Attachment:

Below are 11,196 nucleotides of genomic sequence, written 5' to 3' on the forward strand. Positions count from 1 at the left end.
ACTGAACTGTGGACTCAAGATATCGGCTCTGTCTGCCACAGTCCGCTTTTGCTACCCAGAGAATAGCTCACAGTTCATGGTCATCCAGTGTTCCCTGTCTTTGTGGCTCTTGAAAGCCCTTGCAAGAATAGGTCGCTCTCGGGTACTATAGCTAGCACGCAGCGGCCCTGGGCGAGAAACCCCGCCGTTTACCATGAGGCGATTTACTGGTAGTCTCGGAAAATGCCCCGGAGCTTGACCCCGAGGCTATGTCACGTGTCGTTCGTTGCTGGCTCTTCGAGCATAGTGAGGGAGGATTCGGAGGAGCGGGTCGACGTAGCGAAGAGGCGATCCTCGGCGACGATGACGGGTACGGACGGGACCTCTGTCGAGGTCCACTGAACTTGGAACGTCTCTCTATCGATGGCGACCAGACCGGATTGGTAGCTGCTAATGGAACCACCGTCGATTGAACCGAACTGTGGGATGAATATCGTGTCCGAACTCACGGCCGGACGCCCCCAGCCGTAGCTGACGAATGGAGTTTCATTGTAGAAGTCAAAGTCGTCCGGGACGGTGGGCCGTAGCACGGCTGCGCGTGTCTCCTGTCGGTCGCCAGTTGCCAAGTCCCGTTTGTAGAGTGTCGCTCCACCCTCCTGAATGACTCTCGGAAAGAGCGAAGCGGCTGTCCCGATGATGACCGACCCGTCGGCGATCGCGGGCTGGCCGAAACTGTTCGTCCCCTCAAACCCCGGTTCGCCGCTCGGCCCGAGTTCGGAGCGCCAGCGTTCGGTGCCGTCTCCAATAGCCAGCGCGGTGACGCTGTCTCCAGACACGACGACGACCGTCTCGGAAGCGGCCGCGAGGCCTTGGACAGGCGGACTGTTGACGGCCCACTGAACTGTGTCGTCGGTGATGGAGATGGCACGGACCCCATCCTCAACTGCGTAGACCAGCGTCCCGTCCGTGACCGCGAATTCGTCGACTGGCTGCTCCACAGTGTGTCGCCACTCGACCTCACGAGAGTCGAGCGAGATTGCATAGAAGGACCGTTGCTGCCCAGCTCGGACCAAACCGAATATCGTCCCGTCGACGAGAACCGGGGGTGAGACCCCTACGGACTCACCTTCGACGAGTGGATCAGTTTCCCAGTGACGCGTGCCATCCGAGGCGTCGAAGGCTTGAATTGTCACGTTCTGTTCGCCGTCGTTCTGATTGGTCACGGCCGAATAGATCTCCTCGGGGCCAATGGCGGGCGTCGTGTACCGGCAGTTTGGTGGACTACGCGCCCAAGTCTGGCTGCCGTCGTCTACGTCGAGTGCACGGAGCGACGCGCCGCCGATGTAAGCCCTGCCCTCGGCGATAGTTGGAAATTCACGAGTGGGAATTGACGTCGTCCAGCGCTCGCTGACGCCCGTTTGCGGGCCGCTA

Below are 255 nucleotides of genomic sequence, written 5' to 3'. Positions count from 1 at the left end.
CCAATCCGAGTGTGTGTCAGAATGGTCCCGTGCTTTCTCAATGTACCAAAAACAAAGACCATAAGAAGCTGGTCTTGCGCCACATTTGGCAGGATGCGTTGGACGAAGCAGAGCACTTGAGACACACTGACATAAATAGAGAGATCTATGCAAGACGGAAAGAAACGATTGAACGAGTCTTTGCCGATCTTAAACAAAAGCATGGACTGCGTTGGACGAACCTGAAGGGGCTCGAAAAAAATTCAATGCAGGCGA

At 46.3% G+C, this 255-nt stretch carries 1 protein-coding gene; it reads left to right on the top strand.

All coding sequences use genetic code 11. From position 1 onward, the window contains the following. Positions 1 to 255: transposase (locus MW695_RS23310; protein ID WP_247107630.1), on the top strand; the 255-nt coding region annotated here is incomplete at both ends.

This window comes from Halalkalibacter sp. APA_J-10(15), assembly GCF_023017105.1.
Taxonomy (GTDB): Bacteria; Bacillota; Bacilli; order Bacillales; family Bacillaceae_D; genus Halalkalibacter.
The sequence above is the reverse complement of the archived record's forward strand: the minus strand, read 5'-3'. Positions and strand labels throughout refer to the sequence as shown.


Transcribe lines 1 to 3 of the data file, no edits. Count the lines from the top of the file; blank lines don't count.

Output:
Below are 11,196 nucleotides of genomic sequence, written 5' to 3' on the forward strand. Positions count from 1 at the left end.
ACTGAACTGTGGACTCAAGATATCGGCTCTGTCTGCCACAGTCCGCTTTTGCTACCCAGAGAATAGCTCACAGTTCATGGTCATCCAGTGTTCCCTGTCTTTGTGGCTCTTGAAAGCCCTTGCAAGAATAGGTCGCTCTCGGGTACTATAGCTAGCACGCAGCGGCCCTGGGCGAGAAACCCCGCCGTTTACCATGAGGCGATTTACTGGTAGTCTCGGAAAATGCCCCGGAGCTTGACCCCGAGGCTATGTCACGTGTCGTTCGTTGCTGGCTCTTCGAGCATAGTGAGGGAGGATTCGGAGGAGCGGGTCGACGTAGCGAAGAGGCGATCCTCGGCGACGATGACGGGTACGGACGGGACCTCTGTCGAGGTCCACTGAACTTGGAACGTCTCTCTATCGATGGCGACCAGACCGGATTGGTAGCTGCTAATGGAACCACCGTCGATTGAACCGAACTGTGGGATGAATATCGTGTCCGAACTCACGGCCGGACGCCCCCAGCCGTAGCTGACGAATGGAGTTTCATTGTAGAAGTCAAAGTCGTCCGGGACGGTGGGCCGTAGCACGGCTGCGCGTGTCTCCTGTCGGTCGCCAGTTGCCAAGTCCCGTTTGTAGAGTGTCGCTCCACCCTCCTGAATGACTCTCGGAAAGAGCGAAGCGGCTGTCCCGATGATGACCGACCCGTCGGCGATCGCGGGCTGGCCGAAACTGTTCGTCCCCTCAAACCCCGGTTCGCCGCTCGGCCCGAGTTCGGAGCGCCAGCGTTCGGTGCCGTCTCCAATAGCCAGCGCGGTGACGCTGTCTCCAGACACGACGACGACCGTCTCGGAAGCGGCCGCGAGGCCTTGGACAGGCGGACTGTTGACGGCCCACTGAACTGTGTCGTCGGTGATGGAGATGGCACGGACCCCATCCTCAACTGCGTAGACCAGCGTCCCGTCCGTGACCGCGAATTCGTCGACTGGCTGCTCCACAGTGTGTCGCCACTCGACCTCACGAGAGTCGAGCGAGATTGCATAGAAGGACCGTTGCTGCCCAGCTCGGACCAAACCGAATATCGTCCCGTCGACGAGAACCGGGGGTGAGACCCCTACGGACTCACCTTCGACGAGTGGATCAGTTTCCCAGTGACGCGTGCCATCCGAGGCGTCGAAGGCTTGAATTGTCACGTTCTGTTCGCCGTCGTTCTGATTGGTCACGGCCGAATAGATCTCCTCGGGGCCAATGGCGGGCGTCGTGTACCGGCAGTTTGGTGGACTACGCGCCCAAGTCTGGCTGCCGTCGTCTACGTCGAGTGCACGGAGCGACGCGCCGCCGATGTAAGCCCTGCCCTCGGCGATAGTTGGAAATTCACGAGTGGGAATTGACGTCGTCCAGCGCTCGCTGACGCCCGTTTGCGGGCCGCTA

Below are 255 nucleotides of genomic sequence, written 5' to 3'. Positions count from 1 at the left end.